Court name
HC: Civil Division (Uganda)
Case number
Civil Appeal 46 of 2011
Judgment date
24 October 2013

Kiganila v Kagenda (Civil Appeal 46 of 2011) [2013] UGHCCD 142 (24 October 2013);

Cite this case
[2013] UGHCCD 142




(Arising from Luwero Chief Magistrates Court Civil Suit No. 146 of 2010)

AGASITAFA KIGANILA  ......................................................................                                                                                                                                 APPELLANT


KAGENDA HARUNA .............................................................................                                                                                                                                 RESPONDENT

BEFORE: Hon. Lady Justice Monica K. Mugenyi


The appellant was the registered proprietor of mailo land comprised in Bulemezi Block 19 plot 47.  In April 2001 he allegedly sold the land to the respondent for a consideration of Ushs. 720,000/=.  Pursuant to the said agreement the appellant vacated the land, and availed the respondent with the certificate of title in respect thereof, as well as signed transfer forms.  The respondent subsequently had the land registered in his names, and in August 2008 sold 5 acres thereof to a one Israel Matobe.  In July 2010 the appellant re-occupied the residual portion of the above land that the respondent had retained for himself on the premise that he had never sold the land to the respondent but merely gave him the title and signed transfer forms as collateral for a loan.  It is not clear whether any such purported loan was ever repaid by the appellant.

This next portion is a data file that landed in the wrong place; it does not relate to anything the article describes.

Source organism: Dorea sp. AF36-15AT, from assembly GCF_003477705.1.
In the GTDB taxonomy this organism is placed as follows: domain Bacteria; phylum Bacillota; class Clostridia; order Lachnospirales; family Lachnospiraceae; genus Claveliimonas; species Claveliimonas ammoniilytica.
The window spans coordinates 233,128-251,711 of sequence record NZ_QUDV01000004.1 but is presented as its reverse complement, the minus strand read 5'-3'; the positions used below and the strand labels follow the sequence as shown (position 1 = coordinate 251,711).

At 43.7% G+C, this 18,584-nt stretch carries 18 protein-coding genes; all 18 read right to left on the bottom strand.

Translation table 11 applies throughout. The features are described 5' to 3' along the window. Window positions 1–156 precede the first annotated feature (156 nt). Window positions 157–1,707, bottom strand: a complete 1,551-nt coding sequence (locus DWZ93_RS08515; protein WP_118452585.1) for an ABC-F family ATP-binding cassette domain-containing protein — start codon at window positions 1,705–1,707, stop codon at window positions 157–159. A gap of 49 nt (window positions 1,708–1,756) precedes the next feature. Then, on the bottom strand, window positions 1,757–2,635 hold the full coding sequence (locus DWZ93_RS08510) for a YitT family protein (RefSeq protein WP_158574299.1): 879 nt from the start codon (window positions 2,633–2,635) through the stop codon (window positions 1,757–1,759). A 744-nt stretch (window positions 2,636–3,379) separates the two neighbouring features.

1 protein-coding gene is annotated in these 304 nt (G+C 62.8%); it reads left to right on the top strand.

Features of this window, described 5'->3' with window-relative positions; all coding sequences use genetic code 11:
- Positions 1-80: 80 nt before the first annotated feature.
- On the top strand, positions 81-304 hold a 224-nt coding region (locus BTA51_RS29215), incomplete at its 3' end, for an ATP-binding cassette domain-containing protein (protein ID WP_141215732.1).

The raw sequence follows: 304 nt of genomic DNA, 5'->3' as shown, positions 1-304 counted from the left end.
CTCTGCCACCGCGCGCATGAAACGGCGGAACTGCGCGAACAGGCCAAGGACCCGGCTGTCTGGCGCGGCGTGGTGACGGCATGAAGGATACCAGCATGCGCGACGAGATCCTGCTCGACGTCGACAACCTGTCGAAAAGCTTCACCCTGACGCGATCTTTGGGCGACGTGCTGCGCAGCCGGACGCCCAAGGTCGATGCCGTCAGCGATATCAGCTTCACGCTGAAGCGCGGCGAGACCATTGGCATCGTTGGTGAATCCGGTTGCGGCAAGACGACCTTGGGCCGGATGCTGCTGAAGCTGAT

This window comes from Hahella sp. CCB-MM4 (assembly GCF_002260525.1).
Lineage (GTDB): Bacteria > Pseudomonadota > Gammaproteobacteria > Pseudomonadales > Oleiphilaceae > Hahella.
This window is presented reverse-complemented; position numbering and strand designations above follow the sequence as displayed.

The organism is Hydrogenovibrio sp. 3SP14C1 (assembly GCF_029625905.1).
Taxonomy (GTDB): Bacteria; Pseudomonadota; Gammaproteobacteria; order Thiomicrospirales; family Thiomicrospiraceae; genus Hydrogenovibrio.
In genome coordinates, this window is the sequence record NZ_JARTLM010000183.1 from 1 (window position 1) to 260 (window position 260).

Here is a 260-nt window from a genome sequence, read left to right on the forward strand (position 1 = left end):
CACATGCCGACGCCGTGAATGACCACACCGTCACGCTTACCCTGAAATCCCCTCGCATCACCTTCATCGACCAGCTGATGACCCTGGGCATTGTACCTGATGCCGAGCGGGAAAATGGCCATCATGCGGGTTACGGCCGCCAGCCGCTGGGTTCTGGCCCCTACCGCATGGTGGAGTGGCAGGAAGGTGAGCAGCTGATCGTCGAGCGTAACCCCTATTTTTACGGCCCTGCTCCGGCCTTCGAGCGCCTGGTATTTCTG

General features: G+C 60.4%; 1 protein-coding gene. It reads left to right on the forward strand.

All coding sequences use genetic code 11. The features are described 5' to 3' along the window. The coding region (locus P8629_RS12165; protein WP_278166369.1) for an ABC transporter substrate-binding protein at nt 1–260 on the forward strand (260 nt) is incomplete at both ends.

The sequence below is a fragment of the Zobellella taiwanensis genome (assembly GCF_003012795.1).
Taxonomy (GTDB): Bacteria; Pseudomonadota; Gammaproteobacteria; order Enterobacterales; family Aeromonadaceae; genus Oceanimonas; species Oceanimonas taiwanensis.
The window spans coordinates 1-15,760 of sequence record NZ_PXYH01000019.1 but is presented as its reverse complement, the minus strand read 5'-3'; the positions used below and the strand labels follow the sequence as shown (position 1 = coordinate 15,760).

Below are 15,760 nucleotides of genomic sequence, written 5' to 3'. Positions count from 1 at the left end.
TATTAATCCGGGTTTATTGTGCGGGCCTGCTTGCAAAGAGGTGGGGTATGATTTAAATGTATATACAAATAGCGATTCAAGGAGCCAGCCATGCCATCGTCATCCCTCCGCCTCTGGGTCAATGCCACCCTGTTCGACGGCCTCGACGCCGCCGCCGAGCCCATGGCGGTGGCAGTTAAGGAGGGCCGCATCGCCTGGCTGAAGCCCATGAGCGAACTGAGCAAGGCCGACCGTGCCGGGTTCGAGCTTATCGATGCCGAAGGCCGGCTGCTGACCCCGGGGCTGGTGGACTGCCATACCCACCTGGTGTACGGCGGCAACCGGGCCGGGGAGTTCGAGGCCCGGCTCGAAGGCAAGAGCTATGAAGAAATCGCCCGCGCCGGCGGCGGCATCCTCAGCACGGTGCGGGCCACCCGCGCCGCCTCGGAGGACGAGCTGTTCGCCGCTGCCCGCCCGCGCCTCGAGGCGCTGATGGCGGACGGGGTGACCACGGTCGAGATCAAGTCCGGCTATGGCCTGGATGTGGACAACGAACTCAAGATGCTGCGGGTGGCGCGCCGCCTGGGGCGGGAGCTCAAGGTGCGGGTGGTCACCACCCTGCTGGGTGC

Consequently, the respondent filed civil suit no. 146 of 2010 in the Chief Magistrates Court of Luwero.  On 13th September 2010 the case was fixed for hearing on 1st October 2010 in the presence of both parties.  On that day the appellant did not turn up in court therefore the matter proceeded in his absence.  The respondent produced 2 witnesses and closed his case, whereupon judgment was reserved for 29th November 2010 and duly delivered.  This ex parte judgment was subsequently set aside at the instance of the appellant.  Thereafter, and in the presence of both parties, the matter was fixed for re-hearing on 16th September 2011.  Again, on the scheduled date only the respondent appeared for the hearing.  He successfully applied for the reinstatement of the earlier judgment that had been set aside, hence the present appeal.

The memorandum of appeal spelt out the following grounds of appeal:

  1. The learned trial magistrate erred in law and fact when he held that the appellant/ defendant was a trespasser and should vacate the suit land.
  2. The learned chief magistrate erred in law and fact when he held that the respondent/ plaintiff had rightfully acquired the suit land.
  3. The learned chief magistrate erred in law when he held that the appellant/ defendant could not enjoy the security of occupancy guaranteed by the constitution of the Republic of Uganda, 1995.
  4. The learned chief magistrate erred in law when he entered ex parte judgment and awarded the respondent damages of Ushs. 4,800,000/=.

Before delving into the merits of the appeal, this court proposes to address the question of whether or not a party against which an ex parte judgment has been passed has a right of appeal against the resultant ex parte decree.  Clearly, should the appellant have no right of appeal against an ex parte decree the entire appeal would be rendered redundant.

Learned counsel for the appellant did not address this court on this issue but, rather, seemingly abandoned it when she stated in her submissions that she did not wish to pursue the ex parte aspect of ground 4 hereof.  In a brief reply to the respondent’s submissions Ms. Nambirige then addressed the issue as follows: